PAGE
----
Possibly you have missed your train due to a faulty escalator or have been confronted by another specimen when you alight at Brussels Central after a long journey. It’s best to look on the bright side. Can’t we all do with a bit of extra exercise? The problems, though, really start, when people who can’t climb the stairs encounter faulty lifts and escalators.
Lawmaker Joris Vandenbroucke (Flemish socialist) quizzed mobility minister François Bellot (Francophone liberal) about this issue in parliament. He says he’s received countless reports about faulty equipment: “It should be easy for everybody to reach the platform” he insists.
It’s above all people with prams, handicaps and the elderly who suffer. In all Belgian stations possess 310 escalators and 250 lifts. Many escalators are old, but Mr Vandenbroucke points to one specimen in Ghent that is only 3 years old and regularly out of service.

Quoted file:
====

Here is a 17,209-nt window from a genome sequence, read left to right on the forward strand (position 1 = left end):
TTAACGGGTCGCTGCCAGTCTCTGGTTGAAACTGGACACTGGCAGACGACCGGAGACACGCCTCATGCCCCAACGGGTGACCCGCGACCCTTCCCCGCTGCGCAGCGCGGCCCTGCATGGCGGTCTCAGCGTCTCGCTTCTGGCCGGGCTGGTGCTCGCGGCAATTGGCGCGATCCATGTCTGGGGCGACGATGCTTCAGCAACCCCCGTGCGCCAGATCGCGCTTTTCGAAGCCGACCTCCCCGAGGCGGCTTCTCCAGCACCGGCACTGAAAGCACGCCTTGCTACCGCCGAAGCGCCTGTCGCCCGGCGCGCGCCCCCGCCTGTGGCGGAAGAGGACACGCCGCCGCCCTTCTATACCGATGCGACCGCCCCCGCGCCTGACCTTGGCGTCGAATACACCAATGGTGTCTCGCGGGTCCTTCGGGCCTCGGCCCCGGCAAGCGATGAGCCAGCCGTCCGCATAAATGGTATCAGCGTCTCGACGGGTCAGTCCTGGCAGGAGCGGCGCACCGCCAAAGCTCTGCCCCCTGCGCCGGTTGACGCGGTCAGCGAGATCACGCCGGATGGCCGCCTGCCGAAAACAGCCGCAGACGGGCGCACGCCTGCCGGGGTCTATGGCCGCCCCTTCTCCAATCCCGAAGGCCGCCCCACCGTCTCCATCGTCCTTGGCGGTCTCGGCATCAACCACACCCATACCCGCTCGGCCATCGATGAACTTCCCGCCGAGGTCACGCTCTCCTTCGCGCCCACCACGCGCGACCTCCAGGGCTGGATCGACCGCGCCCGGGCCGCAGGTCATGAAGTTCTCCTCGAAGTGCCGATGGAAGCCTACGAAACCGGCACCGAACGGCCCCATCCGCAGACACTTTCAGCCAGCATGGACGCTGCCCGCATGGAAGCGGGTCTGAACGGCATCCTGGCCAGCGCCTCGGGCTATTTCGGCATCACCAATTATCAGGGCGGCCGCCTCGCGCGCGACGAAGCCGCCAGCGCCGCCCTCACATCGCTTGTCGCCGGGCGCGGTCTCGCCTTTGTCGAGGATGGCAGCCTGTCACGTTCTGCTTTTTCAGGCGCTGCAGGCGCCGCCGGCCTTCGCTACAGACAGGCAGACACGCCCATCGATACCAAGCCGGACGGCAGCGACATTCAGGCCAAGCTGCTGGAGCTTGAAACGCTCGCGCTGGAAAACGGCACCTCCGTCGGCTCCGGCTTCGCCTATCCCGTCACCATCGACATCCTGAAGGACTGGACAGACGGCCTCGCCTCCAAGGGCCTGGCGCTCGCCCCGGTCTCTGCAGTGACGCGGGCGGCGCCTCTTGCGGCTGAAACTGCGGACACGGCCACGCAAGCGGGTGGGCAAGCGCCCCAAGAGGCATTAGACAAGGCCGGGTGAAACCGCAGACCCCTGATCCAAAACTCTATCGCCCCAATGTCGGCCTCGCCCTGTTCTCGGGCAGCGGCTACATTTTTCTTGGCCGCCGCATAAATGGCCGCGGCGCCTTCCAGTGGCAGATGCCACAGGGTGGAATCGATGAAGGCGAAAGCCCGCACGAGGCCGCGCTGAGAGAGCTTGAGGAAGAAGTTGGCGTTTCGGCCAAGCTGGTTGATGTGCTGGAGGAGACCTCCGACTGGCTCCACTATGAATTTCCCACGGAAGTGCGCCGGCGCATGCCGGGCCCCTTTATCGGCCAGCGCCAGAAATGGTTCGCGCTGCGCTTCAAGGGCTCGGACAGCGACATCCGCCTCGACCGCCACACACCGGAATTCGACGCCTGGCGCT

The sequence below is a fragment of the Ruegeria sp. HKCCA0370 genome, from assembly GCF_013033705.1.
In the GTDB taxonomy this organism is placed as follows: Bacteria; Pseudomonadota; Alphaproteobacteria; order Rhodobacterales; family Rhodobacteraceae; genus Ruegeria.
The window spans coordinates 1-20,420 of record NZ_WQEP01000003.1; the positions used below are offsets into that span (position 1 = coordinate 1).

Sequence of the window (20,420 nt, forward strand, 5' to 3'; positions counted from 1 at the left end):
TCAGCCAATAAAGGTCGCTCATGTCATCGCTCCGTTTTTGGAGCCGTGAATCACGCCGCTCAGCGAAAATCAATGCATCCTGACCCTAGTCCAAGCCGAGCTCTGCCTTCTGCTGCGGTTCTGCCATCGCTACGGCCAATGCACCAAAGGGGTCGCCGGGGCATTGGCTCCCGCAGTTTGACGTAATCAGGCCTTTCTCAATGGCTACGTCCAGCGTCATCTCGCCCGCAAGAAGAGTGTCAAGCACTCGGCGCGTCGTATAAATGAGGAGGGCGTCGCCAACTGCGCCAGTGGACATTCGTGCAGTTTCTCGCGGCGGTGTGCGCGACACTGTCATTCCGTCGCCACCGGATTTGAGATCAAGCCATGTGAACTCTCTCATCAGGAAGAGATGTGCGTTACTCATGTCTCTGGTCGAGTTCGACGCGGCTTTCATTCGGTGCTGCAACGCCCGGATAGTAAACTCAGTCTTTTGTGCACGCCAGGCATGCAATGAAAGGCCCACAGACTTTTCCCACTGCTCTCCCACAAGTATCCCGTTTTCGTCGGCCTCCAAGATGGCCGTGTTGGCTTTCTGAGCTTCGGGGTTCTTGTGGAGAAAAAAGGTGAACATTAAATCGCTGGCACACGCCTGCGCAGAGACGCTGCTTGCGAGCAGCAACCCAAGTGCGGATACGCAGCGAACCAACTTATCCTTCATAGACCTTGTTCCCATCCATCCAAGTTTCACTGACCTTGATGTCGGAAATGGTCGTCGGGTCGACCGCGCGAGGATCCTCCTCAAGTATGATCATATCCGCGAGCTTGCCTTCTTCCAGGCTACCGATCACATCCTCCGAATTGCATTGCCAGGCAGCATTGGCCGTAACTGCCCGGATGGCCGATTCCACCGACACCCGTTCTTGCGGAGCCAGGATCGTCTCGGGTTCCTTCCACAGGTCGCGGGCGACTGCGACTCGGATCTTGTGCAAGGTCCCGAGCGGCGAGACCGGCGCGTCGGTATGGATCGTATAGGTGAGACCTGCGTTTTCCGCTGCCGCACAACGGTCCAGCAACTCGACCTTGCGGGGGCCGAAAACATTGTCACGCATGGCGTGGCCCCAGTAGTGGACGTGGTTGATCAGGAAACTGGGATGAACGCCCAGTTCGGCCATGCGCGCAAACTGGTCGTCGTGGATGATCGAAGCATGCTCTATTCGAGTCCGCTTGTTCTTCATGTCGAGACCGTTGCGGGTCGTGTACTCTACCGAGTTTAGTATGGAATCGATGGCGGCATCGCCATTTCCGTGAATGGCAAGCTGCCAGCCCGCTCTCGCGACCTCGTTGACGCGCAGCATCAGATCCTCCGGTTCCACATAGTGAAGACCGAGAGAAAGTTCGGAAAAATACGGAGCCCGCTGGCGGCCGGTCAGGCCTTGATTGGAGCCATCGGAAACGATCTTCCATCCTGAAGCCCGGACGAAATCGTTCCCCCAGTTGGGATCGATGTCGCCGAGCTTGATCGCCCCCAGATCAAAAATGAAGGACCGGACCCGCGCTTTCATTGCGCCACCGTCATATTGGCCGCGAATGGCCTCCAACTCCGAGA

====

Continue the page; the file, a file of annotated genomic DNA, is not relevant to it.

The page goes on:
Belgian rail spends 2 million euros on lift servicing annually, concedes private companies often take too long to do the work and imposes fines if deadlines are not met. The state-owned company plans major investments on improving access to platforms in coming years. By 2022 the number of escalators must rise by a third. A quarter of existing escalators need to be replaced. Some escalators have been doing their job for a quarter of a century.